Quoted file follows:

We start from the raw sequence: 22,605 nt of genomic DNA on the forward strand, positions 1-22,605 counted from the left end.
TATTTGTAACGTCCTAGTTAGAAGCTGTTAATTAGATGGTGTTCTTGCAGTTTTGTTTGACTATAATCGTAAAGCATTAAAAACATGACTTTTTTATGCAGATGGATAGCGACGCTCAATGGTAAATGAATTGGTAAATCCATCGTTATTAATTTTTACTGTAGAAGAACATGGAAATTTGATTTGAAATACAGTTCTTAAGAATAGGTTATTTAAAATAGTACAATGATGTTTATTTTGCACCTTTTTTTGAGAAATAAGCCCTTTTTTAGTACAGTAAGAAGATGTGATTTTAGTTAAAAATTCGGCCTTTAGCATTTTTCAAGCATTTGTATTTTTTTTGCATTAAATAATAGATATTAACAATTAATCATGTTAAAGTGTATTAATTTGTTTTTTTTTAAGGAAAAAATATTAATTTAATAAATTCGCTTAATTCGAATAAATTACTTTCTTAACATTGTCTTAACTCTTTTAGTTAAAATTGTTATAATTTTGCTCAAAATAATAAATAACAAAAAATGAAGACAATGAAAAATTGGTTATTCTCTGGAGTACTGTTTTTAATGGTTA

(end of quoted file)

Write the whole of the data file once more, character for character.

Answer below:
We start from the raw sequence: 22,605 nt of genomic DNA on the forward strand, positions 1-22,605 counted from the left end.
TATTTGTAACGTCCTAGTTAGAAGCTGTTAATTAGATGGTGTTCTTGCAGTTTTGTTTGACTATAATCGTAAAGCATTAAAAACATGACTTTTTTATGCAGATGGATAGCGACGCTCAATGGTAAATGAATTGGTAAATCCATCGTTATTAATTTTTACTGTAGAAGAACATGGAAATTTGATTTGAAATACAGTTCTTAAGAATAGGTTATTTAAAATAGTACAATGATGTTTATTTTGCACCTTTTTTTGAGAAATAAGCCCTTTTTTAGTACAGTAAGAAGATGTGATTTTAGTTAAAAATTCGGCCTTTAGCATTTTTCAAGCATTTGTATTTTTTTTGCATTAAATAATAGATATTAACAATTAATCATGTTAAAGTGTATTAATTTGTTTTTTTTTAAGGAAAAAATATTAATTTAATAAATTCGCTTAATTCGAATAAATTACTTTCTTAACATTGTCTTAACTCTTTTAGTTAAAATTGTTATAATTTTGCTCAAAATAATAAATAACAAAAAATGAAGACAATGAAAAATTGGTTATTCTCTGGAGTACTGTTTTTAATGGTTA